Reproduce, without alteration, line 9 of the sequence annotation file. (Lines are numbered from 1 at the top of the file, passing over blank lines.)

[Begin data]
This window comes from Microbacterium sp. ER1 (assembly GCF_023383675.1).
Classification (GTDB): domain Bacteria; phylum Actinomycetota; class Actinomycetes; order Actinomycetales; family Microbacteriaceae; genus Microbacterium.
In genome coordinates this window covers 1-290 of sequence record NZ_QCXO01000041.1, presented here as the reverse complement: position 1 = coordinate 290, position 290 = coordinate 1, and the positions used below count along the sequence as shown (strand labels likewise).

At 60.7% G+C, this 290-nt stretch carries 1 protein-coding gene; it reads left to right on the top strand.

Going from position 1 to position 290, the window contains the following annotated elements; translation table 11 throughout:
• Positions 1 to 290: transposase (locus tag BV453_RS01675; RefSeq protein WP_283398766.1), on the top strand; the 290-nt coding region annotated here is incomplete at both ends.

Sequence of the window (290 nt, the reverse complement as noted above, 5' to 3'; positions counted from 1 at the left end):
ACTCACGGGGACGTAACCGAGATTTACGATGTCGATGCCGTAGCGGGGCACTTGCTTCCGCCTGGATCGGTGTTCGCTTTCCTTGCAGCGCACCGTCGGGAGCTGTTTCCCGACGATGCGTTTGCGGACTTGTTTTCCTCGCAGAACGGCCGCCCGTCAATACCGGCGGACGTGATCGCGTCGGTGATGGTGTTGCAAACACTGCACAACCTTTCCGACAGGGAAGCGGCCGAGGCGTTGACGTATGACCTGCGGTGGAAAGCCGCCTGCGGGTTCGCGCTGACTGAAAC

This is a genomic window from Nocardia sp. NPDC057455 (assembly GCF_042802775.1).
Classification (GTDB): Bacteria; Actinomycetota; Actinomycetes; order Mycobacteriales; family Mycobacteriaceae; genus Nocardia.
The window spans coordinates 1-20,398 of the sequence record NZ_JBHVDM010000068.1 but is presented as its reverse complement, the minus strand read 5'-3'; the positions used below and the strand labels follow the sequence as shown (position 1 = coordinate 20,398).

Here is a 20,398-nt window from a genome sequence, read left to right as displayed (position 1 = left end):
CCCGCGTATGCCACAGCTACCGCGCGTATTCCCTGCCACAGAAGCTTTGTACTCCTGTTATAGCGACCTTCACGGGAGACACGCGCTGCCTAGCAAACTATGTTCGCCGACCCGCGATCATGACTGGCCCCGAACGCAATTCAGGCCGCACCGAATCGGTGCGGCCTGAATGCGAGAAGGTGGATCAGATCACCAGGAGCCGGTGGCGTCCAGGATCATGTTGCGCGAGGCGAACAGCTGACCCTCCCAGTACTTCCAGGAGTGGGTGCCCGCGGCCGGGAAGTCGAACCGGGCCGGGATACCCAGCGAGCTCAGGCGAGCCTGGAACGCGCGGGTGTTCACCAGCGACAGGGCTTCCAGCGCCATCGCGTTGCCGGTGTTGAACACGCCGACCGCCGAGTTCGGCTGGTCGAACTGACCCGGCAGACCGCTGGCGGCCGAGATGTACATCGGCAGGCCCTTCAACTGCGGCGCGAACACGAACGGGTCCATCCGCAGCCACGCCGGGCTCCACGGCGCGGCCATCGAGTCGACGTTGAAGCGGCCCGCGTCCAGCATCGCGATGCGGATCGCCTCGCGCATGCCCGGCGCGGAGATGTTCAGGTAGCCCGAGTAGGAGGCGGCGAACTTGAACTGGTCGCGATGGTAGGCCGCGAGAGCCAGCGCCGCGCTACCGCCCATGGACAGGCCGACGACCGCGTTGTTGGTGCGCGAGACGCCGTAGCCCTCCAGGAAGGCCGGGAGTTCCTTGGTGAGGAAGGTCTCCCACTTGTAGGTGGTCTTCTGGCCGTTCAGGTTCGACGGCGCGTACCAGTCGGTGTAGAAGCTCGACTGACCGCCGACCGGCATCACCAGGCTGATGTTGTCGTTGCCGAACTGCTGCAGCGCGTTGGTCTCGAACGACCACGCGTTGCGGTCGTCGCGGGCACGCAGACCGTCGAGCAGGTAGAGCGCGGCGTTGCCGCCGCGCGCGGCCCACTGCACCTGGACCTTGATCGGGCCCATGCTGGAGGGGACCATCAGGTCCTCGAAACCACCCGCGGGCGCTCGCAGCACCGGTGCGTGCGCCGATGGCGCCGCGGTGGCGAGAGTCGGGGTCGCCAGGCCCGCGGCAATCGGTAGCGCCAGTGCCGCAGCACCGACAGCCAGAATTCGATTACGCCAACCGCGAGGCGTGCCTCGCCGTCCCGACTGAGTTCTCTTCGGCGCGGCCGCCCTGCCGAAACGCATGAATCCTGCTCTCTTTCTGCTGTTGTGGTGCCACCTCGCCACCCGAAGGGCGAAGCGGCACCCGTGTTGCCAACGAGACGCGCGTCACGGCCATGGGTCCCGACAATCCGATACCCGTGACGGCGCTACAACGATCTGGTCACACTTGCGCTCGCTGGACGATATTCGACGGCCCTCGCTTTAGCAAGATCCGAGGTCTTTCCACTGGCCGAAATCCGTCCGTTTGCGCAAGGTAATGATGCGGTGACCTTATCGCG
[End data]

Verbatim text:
This is a genomic window from Nocardia sp. NPDC057455 (assembly GCF_042802775.1).